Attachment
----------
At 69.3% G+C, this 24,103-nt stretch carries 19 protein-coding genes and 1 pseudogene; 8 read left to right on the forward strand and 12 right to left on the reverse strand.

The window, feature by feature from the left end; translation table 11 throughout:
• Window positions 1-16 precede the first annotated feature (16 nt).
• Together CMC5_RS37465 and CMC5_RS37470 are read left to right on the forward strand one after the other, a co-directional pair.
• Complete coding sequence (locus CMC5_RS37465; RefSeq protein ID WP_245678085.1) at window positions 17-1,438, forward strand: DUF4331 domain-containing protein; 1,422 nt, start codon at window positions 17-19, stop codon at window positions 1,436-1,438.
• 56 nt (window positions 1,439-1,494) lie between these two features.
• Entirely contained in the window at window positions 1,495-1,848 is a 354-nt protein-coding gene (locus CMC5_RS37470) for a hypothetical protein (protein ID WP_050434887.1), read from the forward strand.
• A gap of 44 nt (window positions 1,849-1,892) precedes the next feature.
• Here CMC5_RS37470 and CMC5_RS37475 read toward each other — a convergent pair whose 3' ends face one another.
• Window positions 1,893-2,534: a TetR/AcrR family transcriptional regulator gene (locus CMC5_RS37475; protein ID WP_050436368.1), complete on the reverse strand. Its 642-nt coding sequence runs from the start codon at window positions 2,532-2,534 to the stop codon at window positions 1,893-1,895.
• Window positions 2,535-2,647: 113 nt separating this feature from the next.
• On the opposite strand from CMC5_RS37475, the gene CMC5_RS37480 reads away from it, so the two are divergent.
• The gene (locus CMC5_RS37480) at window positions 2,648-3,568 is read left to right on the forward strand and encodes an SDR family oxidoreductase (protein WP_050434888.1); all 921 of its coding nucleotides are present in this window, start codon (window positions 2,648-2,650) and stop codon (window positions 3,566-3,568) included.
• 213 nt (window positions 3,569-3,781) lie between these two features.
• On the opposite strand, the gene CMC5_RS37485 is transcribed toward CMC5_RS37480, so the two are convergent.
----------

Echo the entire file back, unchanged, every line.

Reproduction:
At 69.3% G+C, this 24,103-nt stretch carries 19 protein-coding genes and 1 pseudogene; 8 read left to right on the forward strand and 12 right to left on the reverse strand.

The window, feature by feature from the left end; translation table 11 throughout:
• Window positions 1-16 precede the first annotated feature (16 nt).
• Together CMC5_RS37465 and CMC5_RS37470 are read left to right on the forward strand one after the other, a co-directional pair.
• Complete coding sequence (locus CMC5_RS37465; RefSeq protein ID WP_245678085.1) at window positions 17-1,438, forward strand: DUF4331 domain-containing protein; 1,422 nt, start codon at window positions 17-19, stop codon at window positions 1,436-1,438.
• 56 nt (window positions 1,439-1,494) lie between these two features.
• Entirely contained in the window at window positions 1,495-1,848 is a 354-nt protein-coding gene (locus CMC5_RS37470) for a hypothetical protein (protein ID WP_050434887.1), read from the forward strand.
• A gap of 44 nt (window positions 1,849-1,892) precedes the next feature.
• Here CMC5_RS37470 and CMC5_RS37475 read toward each other — a convergent pair whose 3' ends face one another.
• Window positions 1,893-2,534: a TetR/AcrR family transcriptional regulator gene (locus CMC5_RS37475; protein ID WP_050436368.1), complete on the reverse strand. Its 642-nt coding sequence runs from the start codon at window positions 2,532-2,534 to the stop codon at window positions 1,893-1,895.
• Window positions 2,535-2,647: 113 nt separating this feature from the next.
• On the opposite strand from CMC5_RS37475, the gene CMC5_RS37480 reads away from it, so the two are divergent.
• The gene (locus CMC5_RS37480) at window positions 2,648-3,568 is read left to right on the forward strand and encodes an SDR family oxidoreductase (protein WP_050434888.1); all 921 of its coding nucleotides are present in this window, start codon (window positions 2,648-2,650) and stop codon (window positions 3,566-3,568) included.
• 213 nt (window positions 3,569-3,781) lie between these two features.
• On the opposite strand, the gene CMC5_RS37485 is transcribed toward CMC5_RS37480, so the two are convergent.